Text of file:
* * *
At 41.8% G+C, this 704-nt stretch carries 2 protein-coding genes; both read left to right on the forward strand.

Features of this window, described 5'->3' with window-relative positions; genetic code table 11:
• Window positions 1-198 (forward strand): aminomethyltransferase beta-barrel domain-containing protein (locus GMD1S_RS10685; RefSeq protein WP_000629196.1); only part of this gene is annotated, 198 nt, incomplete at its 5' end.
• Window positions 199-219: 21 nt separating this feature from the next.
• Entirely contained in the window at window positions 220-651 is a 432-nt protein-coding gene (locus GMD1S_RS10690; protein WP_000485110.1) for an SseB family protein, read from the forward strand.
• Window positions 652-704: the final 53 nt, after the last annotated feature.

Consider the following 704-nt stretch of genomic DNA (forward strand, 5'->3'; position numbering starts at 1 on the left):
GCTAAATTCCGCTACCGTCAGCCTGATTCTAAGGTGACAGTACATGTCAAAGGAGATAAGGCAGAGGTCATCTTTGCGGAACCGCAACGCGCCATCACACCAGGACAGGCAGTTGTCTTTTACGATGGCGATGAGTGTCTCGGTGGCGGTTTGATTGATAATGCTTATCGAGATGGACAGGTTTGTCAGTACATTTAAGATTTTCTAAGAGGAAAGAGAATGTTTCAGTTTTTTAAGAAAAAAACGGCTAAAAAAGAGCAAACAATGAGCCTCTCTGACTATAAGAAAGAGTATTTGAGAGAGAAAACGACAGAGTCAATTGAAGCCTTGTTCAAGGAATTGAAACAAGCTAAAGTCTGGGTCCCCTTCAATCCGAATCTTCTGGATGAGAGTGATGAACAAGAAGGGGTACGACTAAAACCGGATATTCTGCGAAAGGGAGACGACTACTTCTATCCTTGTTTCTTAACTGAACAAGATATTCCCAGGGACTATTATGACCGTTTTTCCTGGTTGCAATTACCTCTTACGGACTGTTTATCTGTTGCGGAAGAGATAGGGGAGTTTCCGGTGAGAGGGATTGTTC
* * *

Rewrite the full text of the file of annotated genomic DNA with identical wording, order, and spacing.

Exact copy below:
At 41.8% G+C, this 704-nt stretch carries 2 protein-coding genes; both read left to right on the forward strand.

Features of this window, described 5'->3' with window-relative positions; genetic code table 11:
• Window positions 1-198 (forward strand): aminomethyltransferase beta-barrel domain-containing protein (locus GMD1S_RS10685; RefSeq protein WP_000629196.1); only part of this gene is annotated, 198 nt, incomplete at its 5' end.
• Window positions 199-219: 21 nt separating this feature from the next.
• Entirely contained in the window at window positions 220-651 is a 432-nt protein-coding gene (locus GMD1S_RS10690; protein WP_000485110.1) for an SseB family protein, read from the forward strand.
• Window positions 652-704: the final 53 nt, after the last annotated feature.

Consider the following 704-nt stretch of genomic DNA (forward strand, 5'->3'; position numbering starts at 1 on the left):
GCTAAATTCCGCTACCGTCAGCCTGATTCTAAGGTGACAGTACATGTCAAAGGAGATAAGGCAGAGGTCATCTTTGCGGAACCGCAACGCGCCATCACACCAGGACAGGCAGTTGTCTTTTACGATGGCGATGAGTGTCTCGGTGGCGGTTTGATTGATAATGCTTATCGAGATGGACAGGTTTGTCAGTACATTTAAGATTTTCTAAGAGGAAAGAGAATGTTTCAGTTTTTTAAGAAAAAAACGGCTAAAAAAGAGCAAACAATGAGCCTCTCTGACTATAAGAAAGAGTATTTGAGAGAGAAAACGACAGAGTCAATTGAAGCCTTGTTCAAGGAATTGAAACAAGCTAAAGTCTGGGTCCCCTTCAATCCGAATCTTCTGGATGAGAGTGATGAACAAGAAGGGGTACGACTAAAACCGGATATTCTGCGAAAGGGAGACGACTACTTCTATCCTTGTTTCTTAACTGAACAAGATATTCCCAGGGACTATTATGACCGTTTTTCCTGGTTGCAATTACCTCTTACGGACTGTTTATCTGTTGCGGAAGAGATAGGGGAGTTTCCGGTGAGAGGGATTGTTC